Friday:

Thundercat | 6:30 – 7:15
You’ve got to see the bass guitar wizard live and in-person to understand just how deep the funk runs. Thundercat is currently touring in support of his third and latest album, “Drunk.”

Wolf Parade | 9:15 – 10:15
The early 2000s Canadian indie rockers are back in the game after a 5-year hiatus. Witness the reunion for yourself at the Main Stage.

Run the Jewels | 10:45 – midnight
El-P and Killer Mike are truly a duo to be reckoned with. Get pumped with some late-night hip-hop from the pair that has brought you three full-length albums and a gift like no other: “Meow the Jewels,” the fantastically feline remix.

Saturday:

Manatee Commune | 4:45 – 5:30
Bellingham’s own Grant Eadie has been killing the festival game this year, and continues the streak onward and upward from Sasquatch. If you’re not already familiar with his up-and-coming electronic-chillwave sounds, seize this opportunity.

Whitney | 6 – 7
Led by former Smith Westerns guitarist and Unknown Mortal Orchestra drummer, Whitney’s debut “Light Upon the Lake” remains the perfect summer soundtrack.

Lord Huron | 10:30 – midnight
Upbeat indie folk meets the summer evening air on the Main Stage.

Sunday:

Cloud Nothings | 3:45 – 4:30
Post-punk noise pop sparks up an afternoon party atmosphere.

Angel Olsen | 8 – 9
Angel’s angelic chops make everything from her folksy singer-songwriter reflections to her crooner-rocker anthems a joy to experience from below the stage.

Diplo | 9:45 – 11
Close out a killer weekend with electronic beats from Diplo himself.

Don’t miss out on your personal must-see shows — check out the complete CHBP lineup and schedule.

Finally, get up to speed with these bite-sized vitals:

  • Restrooms: Other than limited capacity restrooms located at some indoor venues, be prepared to use a porta potty (and to stand in potential bathroom lines).
  • Pets: Leave them safe and sound at home.
  • Transportation: Avoid the inevitable parking nightmare — leave your personal car behind and carry change to hop a city bus, use a Car2Go to access the convenient onsite CHBP drop-off zone, call a Lyft or Uber (but be prepared for possible surge pricing), or just walk to the entrance points at 12th and Pike or 10th and Pine. Bikes will not be allowed on festival grounds.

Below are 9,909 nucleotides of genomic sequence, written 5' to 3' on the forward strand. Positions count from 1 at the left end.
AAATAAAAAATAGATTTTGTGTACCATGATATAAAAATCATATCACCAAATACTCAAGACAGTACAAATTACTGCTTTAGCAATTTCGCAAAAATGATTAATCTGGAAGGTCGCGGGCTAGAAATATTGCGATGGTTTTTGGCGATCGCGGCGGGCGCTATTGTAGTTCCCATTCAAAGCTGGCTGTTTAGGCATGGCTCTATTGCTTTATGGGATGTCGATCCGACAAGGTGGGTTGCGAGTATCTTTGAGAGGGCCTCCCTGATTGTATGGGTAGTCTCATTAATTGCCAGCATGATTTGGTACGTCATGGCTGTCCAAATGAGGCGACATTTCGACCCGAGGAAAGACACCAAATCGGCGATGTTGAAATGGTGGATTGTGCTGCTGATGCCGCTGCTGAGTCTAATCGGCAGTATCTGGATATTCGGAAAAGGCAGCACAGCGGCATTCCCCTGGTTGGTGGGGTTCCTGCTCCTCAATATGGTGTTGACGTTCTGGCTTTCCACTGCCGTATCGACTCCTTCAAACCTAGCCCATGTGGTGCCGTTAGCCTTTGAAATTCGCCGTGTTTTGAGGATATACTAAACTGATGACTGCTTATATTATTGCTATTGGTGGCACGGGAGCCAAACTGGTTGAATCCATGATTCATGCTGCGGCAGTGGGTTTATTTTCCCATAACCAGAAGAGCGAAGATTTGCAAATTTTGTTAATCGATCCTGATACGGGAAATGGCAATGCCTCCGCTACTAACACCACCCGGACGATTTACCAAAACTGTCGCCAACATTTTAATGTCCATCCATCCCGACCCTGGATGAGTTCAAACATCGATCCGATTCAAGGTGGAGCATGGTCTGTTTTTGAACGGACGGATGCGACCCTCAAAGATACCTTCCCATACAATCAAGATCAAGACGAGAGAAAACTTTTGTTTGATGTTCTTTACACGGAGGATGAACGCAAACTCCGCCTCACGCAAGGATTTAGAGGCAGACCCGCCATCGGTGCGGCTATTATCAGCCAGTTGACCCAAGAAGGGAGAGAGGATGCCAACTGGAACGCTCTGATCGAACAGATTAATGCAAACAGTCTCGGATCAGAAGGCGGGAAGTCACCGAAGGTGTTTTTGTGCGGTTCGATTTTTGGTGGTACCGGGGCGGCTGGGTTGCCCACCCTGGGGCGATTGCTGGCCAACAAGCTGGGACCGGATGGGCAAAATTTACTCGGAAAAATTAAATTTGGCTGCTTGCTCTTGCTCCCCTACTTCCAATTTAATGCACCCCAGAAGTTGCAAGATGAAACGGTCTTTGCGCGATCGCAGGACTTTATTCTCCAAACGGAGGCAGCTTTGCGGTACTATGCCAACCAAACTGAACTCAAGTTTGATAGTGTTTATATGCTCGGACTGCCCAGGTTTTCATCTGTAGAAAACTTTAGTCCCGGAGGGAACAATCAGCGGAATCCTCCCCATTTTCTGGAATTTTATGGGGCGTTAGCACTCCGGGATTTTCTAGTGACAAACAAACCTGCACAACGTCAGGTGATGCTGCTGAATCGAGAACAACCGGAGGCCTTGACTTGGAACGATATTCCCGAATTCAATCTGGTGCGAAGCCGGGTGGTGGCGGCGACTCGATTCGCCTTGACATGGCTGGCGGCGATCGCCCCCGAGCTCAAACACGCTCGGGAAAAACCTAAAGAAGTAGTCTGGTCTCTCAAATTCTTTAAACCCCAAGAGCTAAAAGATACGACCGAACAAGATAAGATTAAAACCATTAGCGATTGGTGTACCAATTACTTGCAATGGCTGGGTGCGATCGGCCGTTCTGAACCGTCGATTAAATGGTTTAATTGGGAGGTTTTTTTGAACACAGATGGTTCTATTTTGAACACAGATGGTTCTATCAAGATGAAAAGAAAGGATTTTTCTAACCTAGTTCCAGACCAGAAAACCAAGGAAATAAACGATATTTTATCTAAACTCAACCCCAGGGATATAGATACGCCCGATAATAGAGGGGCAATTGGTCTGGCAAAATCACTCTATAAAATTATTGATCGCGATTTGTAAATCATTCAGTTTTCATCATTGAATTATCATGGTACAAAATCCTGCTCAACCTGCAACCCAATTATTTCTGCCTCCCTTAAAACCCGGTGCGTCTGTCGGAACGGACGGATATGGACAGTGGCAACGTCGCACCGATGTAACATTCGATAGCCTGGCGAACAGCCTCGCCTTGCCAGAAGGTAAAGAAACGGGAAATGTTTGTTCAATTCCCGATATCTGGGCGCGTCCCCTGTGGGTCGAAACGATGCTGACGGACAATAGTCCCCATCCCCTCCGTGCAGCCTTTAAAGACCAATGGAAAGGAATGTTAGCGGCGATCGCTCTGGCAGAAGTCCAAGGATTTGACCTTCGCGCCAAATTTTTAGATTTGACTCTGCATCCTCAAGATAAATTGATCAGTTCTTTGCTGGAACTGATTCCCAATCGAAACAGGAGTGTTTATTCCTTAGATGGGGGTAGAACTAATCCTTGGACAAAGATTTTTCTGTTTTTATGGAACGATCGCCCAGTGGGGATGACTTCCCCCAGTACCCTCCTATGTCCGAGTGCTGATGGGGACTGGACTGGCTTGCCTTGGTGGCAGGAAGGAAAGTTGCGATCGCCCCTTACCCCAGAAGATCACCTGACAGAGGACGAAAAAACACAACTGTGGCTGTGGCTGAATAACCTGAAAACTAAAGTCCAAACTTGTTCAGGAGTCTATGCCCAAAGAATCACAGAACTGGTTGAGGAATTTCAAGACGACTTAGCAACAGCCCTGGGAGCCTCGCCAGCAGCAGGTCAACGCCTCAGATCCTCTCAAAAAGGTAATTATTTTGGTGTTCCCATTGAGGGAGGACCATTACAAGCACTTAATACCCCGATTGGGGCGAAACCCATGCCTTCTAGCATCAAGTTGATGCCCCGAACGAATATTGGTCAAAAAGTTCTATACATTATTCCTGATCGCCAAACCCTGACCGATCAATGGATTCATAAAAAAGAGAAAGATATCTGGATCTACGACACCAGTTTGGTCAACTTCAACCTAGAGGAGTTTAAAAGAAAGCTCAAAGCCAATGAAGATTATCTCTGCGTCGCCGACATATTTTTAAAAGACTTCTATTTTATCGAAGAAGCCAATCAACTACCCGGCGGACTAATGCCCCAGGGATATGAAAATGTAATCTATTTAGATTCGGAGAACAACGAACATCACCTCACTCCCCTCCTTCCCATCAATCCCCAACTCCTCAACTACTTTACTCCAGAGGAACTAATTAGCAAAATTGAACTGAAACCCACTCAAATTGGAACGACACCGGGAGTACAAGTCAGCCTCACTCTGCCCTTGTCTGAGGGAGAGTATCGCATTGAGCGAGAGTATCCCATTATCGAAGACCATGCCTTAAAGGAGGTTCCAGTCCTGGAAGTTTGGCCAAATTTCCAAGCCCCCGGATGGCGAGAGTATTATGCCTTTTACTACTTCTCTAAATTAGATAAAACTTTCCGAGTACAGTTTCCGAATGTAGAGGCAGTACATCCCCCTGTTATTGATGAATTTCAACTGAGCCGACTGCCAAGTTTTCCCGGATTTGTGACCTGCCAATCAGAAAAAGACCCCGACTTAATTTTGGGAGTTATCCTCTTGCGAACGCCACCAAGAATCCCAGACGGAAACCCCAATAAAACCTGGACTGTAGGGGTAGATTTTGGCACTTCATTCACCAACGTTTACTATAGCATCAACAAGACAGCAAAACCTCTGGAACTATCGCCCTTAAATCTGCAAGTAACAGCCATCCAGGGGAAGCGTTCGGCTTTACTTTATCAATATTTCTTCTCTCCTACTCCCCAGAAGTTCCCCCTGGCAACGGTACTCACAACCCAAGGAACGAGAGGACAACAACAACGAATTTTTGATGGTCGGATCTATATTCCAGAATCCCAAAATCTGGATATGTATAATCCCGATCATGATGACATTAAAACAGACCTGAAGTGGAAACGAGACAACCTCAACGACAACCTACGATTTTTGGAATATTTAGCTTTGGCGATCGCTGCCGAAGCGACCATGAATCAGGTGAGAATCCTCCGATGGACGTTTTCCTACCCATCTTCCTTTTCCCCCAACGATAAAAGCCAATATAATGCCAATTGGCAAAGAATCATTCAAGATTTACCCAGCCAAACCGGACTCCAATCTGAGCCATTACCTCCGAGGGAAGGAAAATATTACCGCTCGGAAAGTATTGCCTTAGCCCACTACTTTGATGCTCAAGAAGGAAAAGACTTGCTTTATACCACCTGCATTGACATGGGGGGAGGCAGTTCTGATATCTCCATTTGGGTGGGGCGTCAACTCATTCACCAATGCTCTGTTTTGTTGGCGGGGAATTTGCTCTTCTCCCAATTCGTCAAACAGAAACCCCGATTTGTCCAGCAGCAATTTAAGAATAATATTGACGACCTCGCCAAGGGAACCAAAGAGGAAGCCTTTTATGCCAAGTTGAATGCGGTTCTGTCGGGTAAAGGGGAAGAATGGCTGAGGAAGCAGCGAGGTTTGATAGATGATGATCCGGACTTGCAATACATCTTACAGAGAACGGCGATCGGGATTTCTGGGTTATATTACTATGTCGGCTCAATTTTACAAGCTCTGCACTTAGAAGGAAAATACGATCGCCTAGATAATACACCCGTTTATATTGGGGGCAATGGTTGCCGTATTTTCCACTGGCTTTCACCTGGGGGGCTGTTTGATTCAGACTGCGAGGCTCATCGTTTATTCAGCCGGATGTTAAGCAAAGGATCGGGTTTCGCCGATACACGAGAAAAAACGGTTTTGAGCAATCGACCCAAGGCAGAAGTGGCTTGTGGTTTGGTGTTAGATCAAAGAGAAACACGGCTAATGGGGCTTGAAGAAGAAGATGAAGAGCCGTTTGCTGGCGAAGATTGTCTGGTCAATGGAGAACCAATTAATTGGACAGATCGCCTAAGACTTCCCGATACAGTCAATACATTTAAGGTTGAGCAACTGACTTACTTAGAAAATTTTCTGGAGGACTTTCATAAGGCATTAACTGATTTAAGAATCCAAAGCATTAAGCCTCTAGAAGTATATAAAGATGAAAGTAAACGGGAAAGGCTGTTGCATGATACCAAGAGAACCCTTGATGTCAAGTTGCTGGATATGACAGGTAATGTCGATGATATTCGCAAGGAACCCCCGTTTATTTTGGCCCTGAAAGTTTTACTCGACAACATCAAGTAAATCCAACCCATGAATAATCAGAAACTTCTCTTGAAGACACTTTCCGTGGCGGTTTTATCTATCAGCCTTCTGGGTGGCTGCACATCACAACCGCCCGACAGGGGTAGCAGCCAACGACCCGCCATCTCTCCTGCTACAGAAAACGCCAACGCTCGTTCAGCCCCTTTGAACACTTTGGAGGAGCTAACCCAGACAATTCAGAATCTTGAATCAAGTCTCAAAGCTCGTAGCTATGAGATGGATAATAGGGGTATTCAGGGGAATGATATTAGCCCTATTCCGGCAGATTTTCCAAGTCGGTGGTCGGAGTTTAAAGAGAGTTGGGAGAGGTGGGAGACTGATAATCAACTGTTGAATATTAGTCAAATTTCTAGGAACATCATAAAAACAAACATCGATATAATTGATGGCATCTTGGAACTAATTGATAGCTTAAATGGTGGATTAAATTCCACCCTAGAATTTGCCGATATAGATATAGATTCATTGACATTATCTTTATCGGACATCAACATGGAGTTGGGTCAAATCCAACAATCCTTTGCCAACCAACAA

• Weather: The event will take place rain or shine. At the time of publication, the current projected Seattle weather forecast calls for temperatures in the low- to mid-70s, light winds, clouds with a 20% chance of rain on Friday, and sunshine with a 10% chance of rain on Saturday and Sunday.
  • Restricted items: Review the list of what you can and cannot bring into the festival (bags will be checked upon entry).

Enjoy yourself on festival weekend

Ensure you have the best time possible. Start with these five basic tips.

1. Stay hydrated

Should you become dehydrated, you’re gonna have a bad time. Dehydration is especially accelerated in the heat and sun, and since Block Party is a largely outdoor summer event, remaining hydrated is going to require some vigilance. While glass and full, unsealed bottles cannot be brought into the festival, bring an empty reusable water bottle (you can fill it inside the festival) or an unopened, safety-sealed water bottle (which you can also refill on festival grounds once you finish its contents… and recycle should you no longer need it). The key is to continue hydrating throughout the day and evening — especially if you plan on drinking (alcohol is dehydrating), dancing (dehydrating), or otherwise enjoying yourself (moral of the story: you’re gonna want to hydrate no matter what).

2. Don’t party on an empty stomach

Drinking on an empty stomach is not only unsafe — it’s also a nearly surefire way to end up with a hangover and hinder your Block Party experience (or worse, confine you to bedrest at home). Fortunately, you’ll find a wide variety of food (and drink) options within the festival grounds.

Start the day with a cold brew or other iced coffee drink at Caffe Vita or Capitol Coffee Works, grab some lunchtime tacos at Rancho Bravo or a hearty Caribbean Roast sandwich at Paseo, or cool off with a decadent scoop at Molly Moon’s Homemade Ice Cream. Alternately, browse the Food Truck Rally just north of Pike Street. Don’t wait until you’re already running on empty to seek out food — lines get long on CHBP weekend (especially during peak dining times).